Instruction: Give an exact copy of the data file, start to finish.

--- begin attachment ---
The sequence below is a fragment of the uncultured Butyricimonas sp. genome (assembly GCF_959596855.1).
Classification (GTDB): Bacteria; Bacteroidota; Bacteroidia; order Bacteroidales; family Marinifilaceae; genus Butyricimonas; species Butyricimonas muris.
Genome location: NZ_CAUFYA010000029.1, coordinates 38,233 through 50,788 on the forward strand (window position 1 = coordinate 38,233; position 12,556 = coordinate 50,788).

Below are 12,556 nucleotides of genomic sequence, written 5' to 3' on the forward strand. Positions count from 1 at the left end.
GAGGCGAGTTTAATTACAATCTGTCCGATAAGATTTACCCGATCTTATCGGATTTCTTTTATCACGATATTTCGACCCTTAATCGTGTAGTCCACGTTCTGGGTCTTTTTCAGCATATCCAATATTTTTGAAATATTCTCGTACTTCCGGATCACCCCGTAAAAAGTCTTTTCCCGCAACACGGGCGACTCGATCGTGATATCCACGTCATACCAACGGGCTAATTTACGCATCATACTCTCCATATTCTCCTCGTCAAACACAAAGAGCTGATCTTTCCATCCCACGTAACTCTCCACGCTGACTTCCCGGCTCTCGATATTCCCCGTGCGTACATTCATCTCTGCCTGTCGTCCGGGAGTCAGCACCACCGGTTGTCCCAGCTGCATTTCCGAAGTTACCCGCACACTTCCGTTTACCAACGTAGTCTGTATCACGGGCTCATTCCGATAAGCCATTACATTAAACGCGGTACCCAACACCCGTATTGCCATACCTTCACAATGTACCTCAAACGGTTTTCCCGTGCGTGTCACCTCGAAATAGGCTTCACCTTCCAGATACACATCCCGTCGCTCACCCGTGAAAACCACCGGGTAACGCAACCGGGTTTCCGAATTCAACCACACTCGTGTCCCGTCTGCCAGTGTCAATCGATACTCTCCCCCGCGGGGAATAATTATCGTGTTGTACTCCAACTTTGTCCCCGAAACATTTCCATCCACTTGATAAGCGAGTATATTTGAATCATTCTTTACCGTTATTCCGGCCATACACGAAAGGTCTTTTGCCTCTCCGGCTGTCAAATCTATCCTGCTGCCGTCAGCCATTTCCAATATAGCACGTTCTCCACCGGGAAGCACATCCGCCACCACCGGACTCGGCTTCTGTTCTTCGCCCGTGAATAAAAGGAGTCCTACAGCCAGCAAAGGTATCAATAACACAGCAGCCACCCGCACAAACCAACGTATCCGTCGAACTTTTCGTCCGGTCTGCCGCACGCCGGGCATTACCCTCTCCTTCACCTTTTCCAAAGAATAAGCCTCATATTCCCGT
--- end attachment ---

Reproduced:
The sequence below is a fragment of the uncultured Butyricimonas sp. genome (assembly GCF_959596855.1).
Classification (GTDB): Bacteria; Bacteroidota; Bacteroidia; order Bacteroidales; family Marinifilaceae; genus Butyricimonas; species Butyricimonas muris.
Genome location: NZ_CAUFYA010000029.1, coordinates 38,233 through 50,788 on the forward strand (window position 1 = coordinate 38,233; position 12,556 = coordinate 50,788).

Below are 12,556 nucleotides of genomic sequence, written 5' to 3' on the forward strand. Positions count from 1 at the left end.
GAGGCGAGTTTAATTACAATCTGTCCGATAAGATTTACCCGATCTTATCGGATTTCTTTTATCACGATATTTCGACCCTTAATCGTGTAGTCCACGTTCTGGGTCTTTTTCAGCATATCCAATATTTTTGAAATATTCTCGTACTTCCGGATCACCCCGTAAAAAGTCTTTTCCCGCAACACGGGCGACTCGATCGTGATATCCACGTCATACCAACGGGCTAATTTACGCATCATACTCTCCATATTCTCCTCGTCAAACACAAAGAGCTGATCTTTCCATCCCACGTAACTCTCCACGCTGACTTCCCGGCTCTCGATATTCCCCGTGCGTACATTCATCTCTGCCTGTCGTCCGGGAGTCAGCACCACCGGTTGTCCCAGCTGCATTTCCGAAGTTACCCGCACACTTCCGTTTACCAACGTAGTCTGTATCACGGGCTCATTCCGATAAGCCATTACATTAAACGCGGTACCCAACACCCGTATTGCCATACCTTCACAATGTACCTCAAACGGTTTTCCCGTGCGTGTCACCTCGAAATAGGCTTCACCTTCCAGATACACATCCCGTCGCTCACCCGTGAAAACCACCGGGTAACGCAACCGGGTTTCCGAATTCAACCACACTCGTGTCCCGTCTGCCAGTGTCAATCGATACTCTCCCCCGCGGGGAATAATTATCGTGTTGTACTCCAACTTTGTCCCCGAAACATTTCCATCCACTTGATAAGCGAGTATATTTGAATCATTCTTTACCGTTATTCCGGCCATACACGAAAGGTCTTTTGCCTCTCCGGCTGTCAAATCTATCCTGCTGCCGTCAGCCATTTCCAATATAGCACGTTCTCCACCGGGAAGCACATCCGCCACCACCGGACTCGGCTTCTGTTCTTCGCCCGTGAATAAAAGGAGTCCTACAGCCAGCAAAGGTATCAATAACACAGCAGCCACCCGCACAAACCAACGTATCCGTCGAACTTTTCGTCCGGTCTGCCGCACGCCGGGCATTACCCTCTCCTTCACCTTTTCCAAAGAATAAGCCTCATATTCCCGT